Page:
Wednesday, June 12, 2013

Show & Tell for Modules 1 to 4

In this "Show & Tell" session, I'll show you some useful things that were not included in the LAD modules 1 to 4.

If you'd like you can try these yourself. The data is included in the Challenge1to4 zip file which you can download and unzip. Here are the notes to re-create what I show you.


Open "Landsat Ungrouped.mxd" in the Challenge1to4 folder.

Notice that in the Table of Contents, the two layers - Ocean and Islands - have a red exclamation point next to them. This means the data has been lost.

Right click the red exclamation next to Ocean, click "Data", click "Repair Data Source", and then navigate to Challenge1to4\data\StateGIS\StateGDB geodatabase and click the "Ocean" featureclass. This will fix the Ocean data and since the Islands data is in the same geodatabase, it gets fixed as well and you can see both on your map.

You can avoid this problem by setting your MXD to use relative pathnames to data rather than absolute pathnames. Click "File", click "Map Document Properties...", and next to "Pathname:" check the box to "Store relative path names to data sources"


Make sure your Table of Contents is set to "List by Drawing Order".

Turn off visibility for both the Ocean and Islands layers.  Add the Landsat raster datasets for Hawaii, Maui-Kahoolawe, Molokai-Lanai, Oahu and Kauai-Niihau from Challenge1to4\data\StateGIS.

Turn visibility back on for the Ocean layer and you'll see why this ocean mask is a handy layer to have sometimes.

You can group all five Landsat layers into a single group layer which can then be turned on and off easily. Select all five layers, then right click on one of the selected layers and click "Group".

Rename the new group layer to "Landsat" and then collapse all the levels underneath it.


In the future it'd be nice to have ArcMap remember all the work I did to set up the Landsat group layer so I don't have to do it again. You can do that by saving the layer as a layerfile. Right click on the "Landsat" group layer and then click "Save As Layer File...".  You can store it in the data folder.  

Now in the future, instead of adding all five Landsat layers and then grouping them, you just add the layerfile and ArcMap does all that for you.  Layerfiles will also remember symbology, label, scale and other layer properties.  They are great timesavers!


Add the layerfile "Body Surfing Sites no halo".  How can you make the body surfing site names show up better?

Right click on the body surfing layer, click "Properties", click the "Labels" tab, click the "Symbols..." button, click the "Edit Symbol..." button, click the "Mask" tab, set the Style to "Halo".


ArcMap provides a large number of different point symbols to choose from, but sometimes you want to use a special custom symbol.  Here's how:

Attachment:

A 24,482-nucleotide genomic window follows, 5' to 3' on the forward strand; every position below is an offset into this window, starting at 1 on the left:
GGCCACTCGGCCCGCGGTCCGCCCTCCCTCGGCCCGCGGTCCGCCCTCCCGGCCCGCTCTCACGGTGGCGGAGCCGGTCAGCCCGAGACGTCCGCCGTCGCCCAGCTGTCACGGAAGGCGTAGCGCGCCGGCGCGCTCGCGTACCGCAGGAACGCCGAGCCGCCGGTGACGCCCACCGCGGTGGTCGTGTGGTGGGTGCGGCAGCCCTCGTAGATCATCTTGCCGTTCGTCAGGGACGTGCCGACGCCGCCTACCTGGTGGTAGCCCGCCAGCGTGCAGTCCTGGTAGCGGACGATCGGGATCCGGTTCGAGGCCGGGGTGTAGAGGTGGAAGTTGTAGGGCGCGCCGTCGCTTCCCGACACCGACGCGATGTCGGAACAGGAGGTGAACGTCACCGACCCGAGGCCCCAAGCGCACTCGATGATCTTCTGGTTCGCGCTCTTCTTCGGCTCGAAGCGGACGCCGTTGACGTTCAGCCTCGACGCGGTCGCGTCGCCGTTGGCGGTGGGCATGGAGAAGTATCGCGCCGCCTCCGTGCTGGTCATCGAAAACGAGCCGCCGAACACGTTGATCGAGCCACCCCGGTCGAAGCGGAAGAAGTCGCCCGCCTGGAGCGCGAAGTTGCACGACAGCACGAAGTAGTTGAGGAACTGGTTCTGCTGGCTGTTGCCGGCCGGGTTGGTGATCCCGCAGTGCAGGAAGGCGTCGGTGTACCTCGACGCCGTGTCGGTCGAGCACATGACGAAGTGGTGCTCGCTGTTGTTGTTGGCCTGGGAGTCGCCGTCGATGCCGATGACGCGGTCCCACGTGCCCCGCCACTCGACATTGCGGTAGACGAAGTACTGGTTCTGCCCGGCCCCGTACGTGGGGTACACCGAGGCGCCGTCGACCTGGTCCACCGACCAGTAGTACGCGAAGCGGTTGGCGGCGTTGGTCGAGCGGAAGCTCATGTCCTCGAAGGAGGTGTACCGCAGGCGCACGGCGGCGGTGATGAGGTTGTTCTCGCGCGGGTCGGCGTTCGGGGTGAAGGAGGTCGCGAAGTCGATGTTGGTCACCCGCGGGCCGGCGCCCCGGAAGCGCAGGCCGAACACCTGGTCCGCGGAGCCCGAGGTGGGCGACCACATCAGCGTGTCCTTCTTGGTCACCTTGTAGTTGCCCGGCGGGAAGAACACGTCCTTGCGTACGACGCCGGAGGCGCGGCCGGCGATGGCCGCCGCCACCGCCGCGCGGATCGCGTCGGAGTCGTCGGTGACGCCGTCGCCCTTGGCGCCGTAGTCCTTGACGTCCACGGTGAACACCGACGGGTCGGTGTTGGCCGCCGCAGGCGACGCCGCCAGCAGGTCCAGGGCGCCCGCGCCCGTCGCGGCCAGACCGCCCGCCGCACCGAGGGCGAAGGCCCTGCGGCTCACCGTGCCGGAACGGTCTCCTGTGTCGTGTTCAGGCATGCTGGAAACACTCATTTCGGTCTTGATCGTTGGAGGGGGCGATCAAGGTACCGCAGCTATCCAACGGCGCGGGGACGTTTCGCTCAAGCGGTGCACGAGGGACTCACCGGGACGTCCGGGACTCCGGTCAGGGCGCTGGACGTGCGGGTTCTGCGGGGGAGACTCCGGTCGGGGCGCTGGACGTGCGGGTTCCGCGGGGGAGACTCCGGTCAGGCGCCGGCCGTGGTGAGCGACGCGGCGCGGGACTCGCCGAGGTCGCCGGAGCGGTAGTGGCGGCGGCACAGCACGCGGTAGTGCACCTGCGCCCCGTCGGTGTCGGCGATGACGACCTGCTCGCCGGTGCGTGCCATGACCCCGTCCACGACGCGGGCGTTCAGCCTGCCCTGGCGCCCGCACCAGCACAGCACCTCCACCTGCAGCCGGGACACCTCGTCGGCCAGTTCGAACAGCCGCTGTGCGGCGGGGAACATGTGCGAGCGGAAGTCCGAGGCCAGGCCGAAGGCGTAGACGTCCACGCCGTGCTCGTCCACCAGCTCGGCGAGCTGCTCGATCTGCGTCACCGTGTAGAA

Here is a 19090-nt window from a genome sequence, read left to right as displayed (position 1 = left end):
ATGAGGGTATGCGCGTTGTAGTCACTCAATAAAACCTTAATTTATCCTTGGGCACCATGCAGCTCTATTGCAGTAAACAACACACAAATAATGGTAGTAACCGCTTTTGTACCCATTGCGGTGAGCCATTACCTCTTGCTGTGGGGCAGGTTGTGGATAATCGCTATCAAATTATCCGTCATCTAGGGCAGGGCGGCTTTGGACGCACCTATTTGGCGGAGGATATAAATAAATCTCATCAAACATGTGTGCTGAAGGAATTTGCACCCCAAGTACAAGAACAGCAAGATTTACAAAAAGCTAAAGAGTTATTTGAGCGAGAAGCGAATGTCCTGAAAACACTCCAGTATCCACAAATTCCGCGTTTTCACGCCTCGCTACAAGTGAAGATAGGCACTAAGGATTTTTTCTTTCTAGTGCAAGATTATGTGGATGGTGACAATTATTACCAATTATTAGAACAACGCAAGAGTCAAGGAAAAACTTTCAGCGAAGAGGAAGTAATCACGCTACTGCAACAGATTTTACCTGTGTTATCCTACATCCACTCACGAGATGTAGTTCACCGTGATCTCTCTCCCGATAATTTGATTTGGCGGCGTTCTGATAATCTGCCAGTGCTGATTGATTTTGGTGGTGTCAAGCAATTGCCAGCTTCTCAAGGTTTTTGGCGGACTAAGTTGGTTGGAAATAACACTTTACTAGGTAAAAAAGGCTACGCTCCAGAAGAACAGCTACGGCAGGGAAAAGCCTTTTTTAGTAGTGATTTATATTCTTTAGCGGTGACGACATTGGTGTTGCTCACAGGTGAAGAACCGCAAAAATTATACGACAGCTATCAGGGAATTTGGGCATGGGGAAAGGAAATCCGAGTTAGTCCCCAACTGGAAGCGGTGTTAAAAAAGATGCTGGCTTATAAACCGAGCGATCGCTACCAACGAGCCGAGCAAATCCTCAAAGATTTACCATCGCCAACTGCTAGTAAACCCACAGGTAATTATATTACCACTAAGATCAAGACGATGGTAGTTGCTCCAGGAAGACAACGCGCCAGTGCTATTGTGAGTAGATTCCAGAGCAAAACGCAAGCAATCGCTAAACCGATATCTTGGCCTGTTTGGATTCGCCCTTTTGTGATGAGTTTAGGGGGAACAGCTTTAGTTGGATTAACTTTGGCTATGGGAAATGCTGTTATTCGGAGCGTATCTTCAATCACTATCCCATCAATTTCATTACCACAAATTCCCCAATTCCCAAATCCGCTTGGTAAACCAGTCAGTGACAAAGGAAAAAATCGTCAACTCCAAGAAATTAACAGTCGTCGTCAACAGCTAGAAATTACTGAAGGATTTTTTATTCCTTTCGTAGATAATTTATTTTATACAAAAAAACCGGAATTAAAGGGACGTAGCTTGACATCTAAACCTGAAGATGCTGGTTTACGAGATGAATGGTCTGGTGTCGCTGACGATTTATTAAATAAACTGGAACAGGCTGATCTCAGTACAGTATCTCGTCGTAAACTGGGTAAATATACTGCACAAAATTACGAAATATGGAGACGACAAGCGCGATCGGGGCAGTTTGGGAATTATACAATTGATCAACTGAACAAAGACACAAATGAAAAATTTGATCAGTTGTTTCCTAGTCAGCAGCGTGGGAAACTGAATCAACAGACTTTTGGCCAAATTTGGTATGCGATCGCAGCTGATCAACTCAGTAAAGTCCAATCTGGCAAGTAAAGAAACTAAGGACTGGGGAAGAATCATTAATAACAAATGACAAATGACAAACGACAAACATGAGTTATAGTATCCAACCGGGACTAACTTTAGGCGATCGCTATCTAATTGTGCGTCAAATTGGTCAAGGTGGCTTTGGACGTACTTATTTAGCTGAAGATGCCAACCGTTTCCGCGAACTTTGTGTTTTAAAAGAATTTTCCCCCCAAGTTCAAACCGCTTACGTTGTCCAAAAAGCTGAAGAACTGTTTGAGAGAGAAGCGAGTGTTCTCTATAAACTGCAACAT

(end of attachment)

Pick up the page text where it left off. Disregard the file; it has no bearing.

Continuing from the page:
Right click on the body surfing layer, click "Properties...", click the "Symbology" tab, click on the graphic symbol to open the "Symbol Selector" window.

Click "Edit Symbol..." to open the "Symbol Property Editor" window. Change the Type to "Picture Marker Symbol" and point to one of the graphics in the graphics folder.  You can change the size and change other properties.


You can specify how dynamic labels are shown.  Here's an example:

Add the layerfile called "Flightpaths solid".  Notice how the labels are horizontal. It would be better if they followed the direction of the flightpath.

Right click on the flightpaths layer, click "Properties...", click the "Labels" tab, click "Placement Properties" and choose "Always straight".


So now I like the flightpath labels better, but I don't like how they totally cover up the Landsat imagery underneath them.  Here's how to change that:

Right click on the flightpaths layer, click "Properties...", click the "Display" tab, and set "Transparent" to 50%.


A couple more show and tell examples using a different MXD.

Open "High School Demographics.mxd" in the Challenge1to4 folder.  Although the map is zoomed to a portion of Oahu, these are high school boundaries for the entire state.

Open the attribute table and you'll see there are fields for the name of the high school, the total population of that area (all people, not just students) and the total population by racial categories.  This is population data from the year 2000.

You can easily label the polygons using any one of the fields, but what if you wanted to label each polygon with both the school name and the total population?  Here's how:

Right click on the high school demographics layer, click "Properties...", click the "Labels" tab, click "Expression...".  You can build an expression that includes multiple fields, static text and special formatting codes.  Here's an example that will label the name on one line and the population on the second line.


What about the population by race fields?  You know how to symbolize the polygons by any one of these fields, but how can show multiple populations by race at the same time?  One way is by using a pie chart.

Right click on the high school demographics layer, click "Properties...", click the "Symbology" tab, click "Charts", click "Pie".  Use the right arrow button to move the White, Black, Asian and NHOPI fields into the right hand box.  (NHOPI is Native Hawaiian or Other Pacific Islander).

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